“I ran back to school for a meeting with Debola Williams of Red Media, the Vice Chancellor of the University of Sussex, and some very important people. After the meeting, I was on the next train to London to attend Tunde Fashola’s session on Nigeria’s urban plan. I worked late into the night. Trying to catch up on the class I missed on Monday and report the stories for the day.

“The way the CHOGM press team worked was quite rigid. After being accredited to cover CHOGM, you needed passes to attend any event you wanted to. You send a mail to register for an event. The limit for most event was six journalists per pool. So not every journalist could attend every event. It was first come, first served.

“So I registered to attend the Commonwealth People’s Forum and Business Forum on Wednesday. I knew Tunde Fashola, minister of power, works and housing, was speaking at CPF, and expected a Nigerian at the business forum.

Fashola at CPF

“To my knowledge, I was the only Nigerian journalist present at the event. Other people I knew from the most popular TV stations, radio and newspapers had complained that they didn’t make the pool.

“I felt I was responsible to nearly 200 million Nigerians to report nothing but the truth, considering I was the only ‘eye’ there. I had a question on the Continental Free Trade Agreement which the president withdrew from signing in Rwanda. But someone else asked my question. So I was quiet, waiting for the answer to ‘why the president didn’t sign the agreement after months of preparation and planning’, but the next words from the president were a shocker!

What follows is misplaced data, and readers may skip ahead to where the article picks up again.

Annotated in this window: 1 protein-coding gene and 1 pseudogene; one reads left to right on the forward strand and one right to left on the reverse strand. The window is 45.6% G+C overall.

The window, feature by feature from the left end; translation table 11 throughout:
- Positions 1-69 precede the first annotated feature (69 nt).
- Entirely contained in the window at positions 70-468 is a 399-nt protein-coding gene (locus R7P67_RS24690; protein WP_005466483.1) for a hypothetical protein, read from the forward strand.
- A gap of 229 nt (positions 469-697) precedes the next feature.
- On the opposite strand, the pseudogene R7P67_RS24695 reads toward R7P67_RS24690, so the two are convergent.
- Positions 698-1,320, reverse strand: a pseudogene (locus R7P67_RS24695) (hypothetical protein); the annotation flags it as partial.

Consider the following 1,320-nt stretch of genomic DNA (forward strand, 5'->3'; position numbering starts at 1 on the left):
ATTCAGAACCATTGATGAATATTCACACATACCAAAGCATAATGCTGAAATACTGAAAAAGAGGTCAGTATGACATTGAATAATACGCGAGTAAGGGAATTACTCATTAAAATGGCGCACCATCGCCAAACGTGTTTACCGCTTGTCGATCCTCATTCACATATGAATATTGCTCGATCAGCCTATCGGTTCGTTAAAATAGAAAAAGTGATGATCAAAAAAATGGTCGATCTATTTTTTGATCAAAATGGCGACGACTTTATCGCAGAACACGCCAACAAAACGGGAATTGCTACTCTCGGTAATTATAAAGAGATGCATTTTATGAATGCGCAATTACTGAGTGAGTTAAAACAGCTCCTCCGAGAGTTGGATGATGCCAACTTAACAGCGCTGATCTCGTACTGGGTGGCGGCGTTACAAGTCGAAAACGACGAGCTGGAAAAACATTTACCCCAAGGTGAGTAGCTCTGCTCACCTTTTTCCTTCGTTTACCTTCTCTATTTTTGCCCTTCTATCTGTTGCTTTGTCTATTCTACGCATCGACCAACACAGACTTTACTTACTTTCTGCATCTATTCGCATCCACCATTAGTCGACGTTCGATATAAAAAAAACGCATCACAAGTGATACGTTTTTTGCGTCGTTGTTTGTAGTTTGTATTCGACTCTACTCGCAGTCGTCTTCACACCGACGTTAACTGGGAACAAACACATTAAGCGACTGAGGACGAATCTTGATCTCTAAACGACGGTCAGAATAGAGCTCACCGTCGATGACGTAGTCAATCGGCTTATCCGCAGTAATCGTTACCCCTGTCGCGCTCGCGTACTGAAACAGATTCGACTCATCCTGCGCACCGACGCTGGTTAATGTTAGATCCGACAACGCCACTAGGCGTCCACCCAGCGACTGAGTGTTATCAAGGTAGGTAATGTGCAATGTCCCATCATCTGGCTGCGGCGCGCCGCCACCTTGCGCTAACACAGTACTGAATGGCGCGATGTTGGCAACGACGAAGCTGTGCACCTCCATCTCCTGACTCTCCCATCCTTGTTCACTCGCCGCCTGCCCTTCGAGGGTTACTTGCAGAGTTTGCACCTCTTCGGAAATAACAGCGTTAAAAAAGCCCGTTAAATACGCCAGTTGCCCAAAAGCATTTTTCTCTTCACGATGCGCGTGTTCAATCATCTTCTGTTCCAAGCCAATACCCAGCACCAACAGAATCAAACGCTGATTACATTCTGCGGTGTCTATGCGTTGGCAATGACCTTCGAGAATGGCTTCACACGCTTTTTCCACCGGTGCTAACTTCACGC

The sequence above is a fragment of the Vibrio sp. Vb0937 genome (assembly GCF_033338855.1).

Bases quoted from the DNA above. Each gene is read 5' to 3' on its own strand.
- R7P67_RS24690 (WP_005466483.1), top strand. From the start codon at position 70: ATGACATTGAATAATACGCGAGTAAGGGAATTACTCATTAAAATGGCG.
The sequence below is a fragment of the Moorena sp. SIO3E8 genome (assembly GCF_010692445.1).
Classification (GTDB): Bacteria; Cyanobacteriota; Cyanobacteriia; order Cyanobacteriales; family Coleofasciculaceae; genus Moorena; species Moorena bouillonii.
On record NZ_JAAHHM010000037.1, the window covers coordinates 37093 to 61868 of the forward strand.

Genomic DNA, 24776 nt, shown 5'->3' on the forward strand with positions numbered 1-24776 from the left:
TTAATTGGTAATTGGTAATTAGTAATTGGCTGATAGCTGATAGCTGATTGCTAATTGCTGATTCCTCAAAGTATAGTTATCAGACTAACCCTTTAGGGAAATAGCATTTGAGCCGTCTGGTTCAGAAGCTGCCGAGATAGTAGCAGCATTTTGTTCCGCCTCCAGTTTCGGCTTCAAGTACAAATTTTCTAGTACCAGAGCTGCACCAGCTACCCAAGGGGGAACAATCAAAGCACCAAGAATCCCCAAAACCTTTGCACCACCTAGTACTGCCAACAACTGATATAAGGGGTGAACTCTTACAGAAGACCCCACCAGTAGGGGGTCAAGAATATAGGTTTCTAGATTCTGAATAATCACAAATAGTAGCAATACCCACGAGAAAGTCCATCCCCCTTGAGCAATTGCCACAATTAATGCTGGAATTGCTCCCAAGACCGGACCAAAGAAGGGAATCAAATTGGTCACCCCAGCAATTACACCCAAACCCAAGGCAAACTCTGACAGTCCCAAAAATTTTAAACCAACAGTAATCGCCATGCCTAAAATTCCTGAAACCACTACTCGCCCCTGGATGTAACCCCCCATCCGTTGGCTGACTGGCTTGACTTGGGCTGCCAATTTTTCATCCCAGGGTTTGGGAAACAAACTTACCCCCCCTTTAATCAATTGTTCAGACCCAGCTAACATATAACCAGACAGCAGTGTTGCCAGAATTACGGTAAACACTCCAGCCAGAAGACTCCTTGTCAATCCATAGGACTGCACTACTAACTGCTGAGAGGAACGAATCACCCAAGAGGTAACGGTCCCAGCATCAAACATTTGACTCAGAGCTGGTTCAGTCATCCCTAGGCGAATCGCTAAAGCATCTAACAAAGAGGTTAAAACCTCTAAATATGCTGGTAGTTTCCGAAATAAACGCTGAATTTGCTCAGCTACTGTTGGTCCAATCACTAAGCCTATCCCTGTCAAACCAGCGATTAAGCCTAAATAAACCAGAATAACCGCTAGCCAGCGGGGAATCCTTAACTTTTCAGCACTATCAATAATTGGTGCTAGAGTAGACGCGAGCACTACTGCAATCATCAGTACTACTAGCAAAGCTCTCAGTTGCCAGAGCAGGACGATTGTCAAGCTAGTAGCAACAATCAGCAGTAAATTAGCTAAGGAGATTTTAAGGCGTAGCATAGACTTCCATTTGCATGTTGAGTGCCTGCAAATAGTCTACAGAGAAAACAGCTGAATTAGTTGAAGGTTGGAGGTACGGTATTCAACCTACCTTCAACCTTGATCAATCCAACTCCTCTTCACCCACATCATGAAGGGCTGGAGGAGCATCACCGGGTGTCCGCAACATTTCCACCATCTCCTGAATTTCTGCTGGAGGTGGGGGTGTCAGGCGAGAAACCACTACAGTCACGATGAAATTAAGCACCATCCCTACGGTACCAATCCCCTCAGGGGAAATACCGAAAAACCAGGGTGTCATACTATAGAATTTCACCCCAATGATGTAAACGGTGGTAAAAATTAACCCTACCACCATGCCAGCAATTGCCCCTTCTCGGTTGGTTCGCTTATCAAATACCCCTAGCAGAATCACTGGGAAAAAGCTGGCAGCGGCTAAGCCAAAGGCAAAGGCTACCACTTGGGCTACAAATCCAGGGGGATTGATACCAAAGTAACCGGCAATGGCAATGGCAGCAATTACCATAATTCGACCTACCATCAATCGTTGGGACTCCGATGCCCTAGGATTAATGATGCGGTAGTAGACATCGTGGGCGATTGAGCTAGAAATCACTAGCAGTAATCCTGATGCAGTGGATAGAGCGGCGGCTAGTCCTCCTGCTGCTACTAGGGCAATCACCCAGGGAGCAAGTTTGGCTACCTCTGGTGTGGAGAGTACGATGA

“As a Nigerian youth, who had worked hard for the better part of my life to get the opportunities I have today, I felt embarrassed. It was worse for me, knowing that a Nigerian youth was awarded at the Commonwealth Youth Forum, only a night before. Many others were doing awesome things at the same meeting. I would write their stories soon. In that moment, I doubted my ears.

“That story was pushing me. But I took my time. Returned to the press centre, went over the video again, was shocked again and again, then asked myself if it was worth writing. The rest, they say, is history.”

THE PRESSURE CAME

Tijani says he always got to the Press Centre early to get on the right pool for events.

As expected, TheCable and Tijani were under pressure to take the story down, but the 27-year-old says his experience with such matters came to bear.

“Journalists who had seen the story on TheCable came to meet me and asked if Buhari really said it. I said I was there, heard him with my ears, which I no longer doubted, and saw him with my eyes. Some still did not believe,” he says.

“Some calls had gone across to my office putting pressure on us. Some persons with the government met me and added more to the pressure. And, of course, paid political jobbers on the social media also called me out, some insulting me outright.

“But I had been here before. These waters were familiar to me. In April 2016, during the World Bank/IMF meetings, Ngozi Okonjo-Iweala said there was ‘zero political will to save under Jonathan’, and that was what I carefully reported.

“I also broke the news at the time. Then her media team came for me. She denied what she had said.”